Cheers erupted from the UC Berkeley Space Sciences Laboratory on Sunday evening as a spacecraft designed largely by UC Berkeley researchers successfully fell into orbit around Mars.
The Mars Atmosphere and Volatile Evolution, or MAVEN, spacecraft recently completed its 10-month-long journey to Earth’s nearest neighbor and will officially begin its mission to study Mars’ evolution from a warm and wet planet into the seemingly inhospitable one it has become.
Researchers hope to find an explanation for the thinning of the martian atmosphere by detecting radiation and solar wind interactions and tracking escaping particles in Mars’ upper atmosphere. UC Berkeley researchers have collaborated for several years with scientists at the University of Colorado Boulder to design instruments and track MAVEN’s progress.
Campus researcher Gregory Delory remembered the moment of arrival as one of “relief and elation.”
“You’re really excited, because you’ve realized everything you’ve worked for is going to happen,” he said. “I like to stay optimistic, but orbit insertion is the second-most-dangerous thing aside from launch, so it’s not to be taken lightly.”
Scientists will now spend the next six weeks deploying various mechanisms to optimize MAVEN’s orbital operation. By the first week of November, it will have officially started systematic data collection.
The data, to be collected and archived in three-month intervals, will be made available to the public in hopes of drawing analyses from scientists worldwide.
G. Scott Hubbard, a consulting professor of aeronautics and astronautics at Stanford University, called MAVEN a “time machine” that would fill a very important piece in the puzzle of Mars’ history.
“The science is truly fundamental, because knowing the answer to the big question — ‘Are we alone?’ — requires space missions to answer, and Mars is the best place to look for the potential past emergence of life,” Hubbard said.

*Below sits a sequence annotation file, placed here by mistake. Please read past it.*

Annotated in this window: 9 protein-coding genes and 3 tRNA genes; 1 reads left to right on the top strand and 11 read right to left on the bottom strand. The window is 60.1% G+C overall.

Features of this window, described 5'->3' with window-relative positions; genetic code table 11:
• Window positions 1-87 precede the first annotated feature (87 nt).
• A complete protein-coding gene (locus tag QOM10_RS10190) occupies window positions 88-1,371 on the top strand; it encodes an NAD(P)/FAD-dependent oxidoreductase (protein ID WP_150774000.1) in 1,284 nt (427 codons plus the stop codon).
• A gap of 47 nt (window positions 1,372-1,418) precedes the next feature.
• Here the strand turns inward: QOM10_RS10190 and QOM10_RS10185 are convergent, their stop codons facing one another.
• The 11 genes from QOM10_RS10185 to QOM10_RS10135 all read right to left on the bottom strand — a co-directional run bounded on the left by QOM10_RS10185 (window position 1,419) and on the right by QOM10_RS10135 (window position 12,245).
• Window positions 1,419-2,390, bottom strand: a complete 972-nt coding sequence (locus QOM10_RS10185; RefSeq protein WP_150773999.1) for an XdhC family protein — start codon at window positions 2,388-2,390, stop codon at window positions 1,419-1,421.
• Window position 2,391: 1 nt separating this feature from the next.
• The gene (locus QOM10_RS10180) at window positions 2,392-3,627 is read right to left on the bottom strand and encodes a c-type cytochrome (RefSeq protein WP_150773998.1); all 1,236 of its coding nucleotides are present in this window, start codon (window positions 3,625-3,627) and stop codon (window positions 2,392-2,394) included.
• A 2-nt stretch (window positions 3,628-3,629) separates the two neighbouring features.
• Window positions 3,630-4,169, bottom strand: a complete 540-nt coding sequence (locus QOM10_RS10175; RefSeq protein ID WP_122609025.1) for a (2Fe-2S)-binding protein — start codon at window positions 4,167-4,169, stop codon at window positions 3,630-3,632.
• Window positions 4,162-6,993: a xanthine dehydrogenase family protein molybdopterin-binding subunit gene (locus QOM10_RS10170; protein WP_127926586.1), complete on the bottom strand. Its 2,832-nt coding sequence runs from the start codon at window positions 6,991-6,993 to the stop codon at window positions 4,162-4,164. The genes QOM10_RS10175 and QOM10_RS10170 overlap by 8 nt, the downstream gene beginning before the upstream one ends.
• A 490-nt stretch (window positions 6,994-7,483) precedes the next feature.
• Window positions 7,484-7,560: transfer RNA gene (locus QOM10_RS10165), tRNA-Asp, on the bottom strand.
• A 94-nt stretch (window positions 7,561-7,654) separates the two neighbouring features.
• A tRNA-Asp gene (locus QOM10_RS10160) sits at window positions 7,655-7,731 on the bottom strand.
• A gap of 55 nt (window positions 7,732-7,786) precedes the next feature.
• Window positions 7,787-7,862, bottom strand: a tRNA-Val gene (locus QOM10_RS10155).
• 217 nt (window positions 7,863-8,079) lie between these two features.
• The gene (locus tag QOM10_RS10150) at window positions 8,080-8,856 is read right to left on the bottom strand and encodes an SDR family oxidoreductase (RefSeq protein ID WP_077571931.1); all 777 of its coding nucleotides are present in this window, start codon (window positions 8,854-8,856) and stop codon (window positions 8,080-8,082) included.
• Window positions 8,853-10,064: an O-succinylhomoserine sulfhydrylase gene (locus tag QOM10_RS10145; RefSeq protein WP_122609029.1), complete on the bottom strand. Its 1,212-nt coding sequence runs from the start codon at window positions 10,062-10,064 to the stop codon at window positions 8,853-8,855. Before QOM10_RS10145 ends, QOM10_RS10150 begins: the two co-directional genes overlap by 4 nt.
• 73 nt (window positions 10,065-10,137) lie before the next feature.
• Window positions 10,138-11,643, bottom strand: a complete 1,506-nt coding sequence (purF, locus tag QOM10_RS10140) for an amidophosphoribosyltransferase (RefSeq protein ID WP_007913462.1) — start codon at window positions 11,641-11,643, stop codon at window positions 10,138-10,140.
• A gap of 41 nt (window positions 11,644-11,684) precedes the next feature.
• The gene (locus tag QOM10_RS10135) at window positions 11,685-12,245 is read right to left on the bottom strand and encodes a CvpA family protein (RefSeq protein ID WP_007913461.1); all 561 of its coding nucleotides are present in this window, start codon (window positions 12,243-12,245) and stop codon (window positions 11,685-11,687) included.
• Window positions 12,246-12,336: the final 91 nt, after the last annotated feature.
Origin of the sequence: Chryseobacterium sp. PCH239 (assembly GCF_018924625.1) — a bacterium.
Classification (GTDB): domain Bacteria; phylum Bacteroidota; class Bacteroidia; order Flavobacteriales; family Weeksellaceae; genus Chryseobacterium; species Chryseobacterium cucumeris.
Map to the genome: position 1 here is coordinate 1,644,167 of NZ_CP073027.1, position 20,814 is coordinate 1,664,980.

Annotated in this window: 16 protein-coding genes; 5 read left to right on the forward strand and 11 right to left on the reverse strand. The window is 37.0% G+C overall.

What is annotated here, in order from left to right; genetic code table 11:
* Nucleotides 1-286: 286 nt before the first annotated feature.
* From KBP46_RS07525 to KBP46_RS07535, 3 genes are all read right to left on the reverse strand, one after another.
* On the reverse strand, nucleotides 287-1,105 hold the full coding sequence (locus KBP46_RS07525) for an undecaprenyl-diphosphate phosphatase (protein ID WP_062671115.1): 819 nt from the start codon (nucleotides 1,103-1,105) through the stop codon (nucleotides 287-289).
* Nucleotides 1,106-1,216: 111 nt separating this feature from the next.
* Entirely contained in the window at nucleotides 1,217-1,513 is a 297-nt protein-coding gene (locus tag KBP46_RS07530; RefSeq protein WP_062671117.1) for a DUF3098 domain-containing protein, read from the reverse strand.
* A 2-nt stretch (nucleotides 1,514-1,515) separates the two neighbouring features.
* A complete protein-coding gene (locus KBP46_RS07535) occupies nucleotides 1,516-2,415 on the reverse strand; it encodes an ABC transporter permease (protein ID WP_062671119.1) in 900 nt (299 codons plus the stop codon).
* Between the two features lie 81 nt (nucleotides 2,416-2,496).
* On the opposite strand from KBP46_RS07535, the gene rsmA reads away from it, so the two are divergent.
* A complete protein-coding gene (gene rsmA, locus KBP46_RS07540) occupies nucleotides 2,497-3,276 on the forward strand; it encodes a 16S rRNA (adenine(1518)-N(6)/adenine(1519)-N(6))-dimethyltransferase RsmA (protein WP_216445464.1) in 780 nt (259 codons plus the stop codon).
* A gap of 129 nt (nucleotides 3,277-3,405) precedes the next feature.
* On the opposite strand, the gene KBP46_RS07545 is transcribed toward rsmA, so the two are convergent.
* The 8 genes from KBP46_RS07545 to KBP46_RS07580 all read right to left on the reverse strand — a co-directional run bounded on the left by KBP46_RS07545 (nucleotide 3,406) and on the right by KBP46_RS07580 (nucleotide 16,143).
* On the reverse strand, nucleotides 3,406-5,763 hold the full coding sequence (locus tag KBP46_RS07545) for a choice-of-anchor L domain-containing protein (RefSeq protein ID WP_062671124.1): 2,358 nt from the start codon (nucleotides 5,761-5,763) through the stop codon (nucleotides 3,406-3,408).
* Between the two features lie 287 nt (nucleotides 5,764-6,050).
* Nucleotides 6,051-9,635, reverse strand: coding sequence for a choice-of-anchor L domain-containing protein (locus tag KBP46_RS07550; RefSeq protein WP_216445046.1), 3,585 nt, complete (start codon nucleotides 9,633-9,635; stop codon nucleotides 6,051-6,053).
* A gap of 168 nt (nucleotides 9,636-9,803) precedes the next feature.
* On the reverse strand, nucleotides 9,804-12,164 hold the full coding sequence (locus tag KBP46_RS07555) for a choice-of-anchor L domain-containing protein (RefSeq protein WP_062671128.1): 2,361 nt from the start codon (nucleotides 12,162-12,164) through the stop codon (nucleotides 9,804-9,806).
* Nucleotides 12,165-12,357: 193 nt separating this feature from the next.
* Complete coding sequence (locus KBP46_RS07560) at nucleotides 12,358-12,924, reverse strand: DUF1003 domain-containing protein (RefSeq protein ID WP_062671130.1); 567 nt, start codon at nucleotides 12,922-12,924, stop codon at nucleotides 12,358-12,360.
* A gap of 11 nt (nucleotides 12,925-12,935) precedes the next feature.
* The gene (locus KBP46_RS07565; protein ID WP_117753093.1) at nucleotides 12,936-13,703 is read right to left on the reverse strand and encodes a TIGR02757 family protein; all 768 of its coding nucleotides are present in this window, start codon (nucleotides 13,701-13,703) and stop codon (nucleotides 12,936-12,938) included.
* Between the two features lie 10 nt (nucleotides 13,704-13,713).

He reasoned that because the spacecraft has already passed two major milestones — launch and orbit entrance — there is a high likelihood that it may be the latest addition to the few successful missions to Mars.
If successful, MAVEN could provide insight into how planets form and how they evolve.
“An interesting question would be what would happen to Earth if we lost our magnetic field — would we have lost our atmosphere?” Delory said. “It’s kind of a preview of what could’ve happened to us if we weren’t so special here.”
One unexpected bump in the road may arise from a comet, Siding Spring, to draw near Mars soon. While scientists are not too concerned with hazards it may create for the spacecraft, they will be shutting down some instruments for about a week upon its arrival and using others to measure potential changes.
“We already have a special experiment that we hadn’t planned, courtesy of mother nature,” said principal investigator Janet Luhmann.
While the mission is currently funded by NASA for only one year, co-investigator Robert Lillis said the researchers will be applying for an extension, explaining that the spacecraft has enough fuel to last it several more years. If granted, scientists would be able to paint a much broader picture of a planet that, he said, will almost inevitably house humans.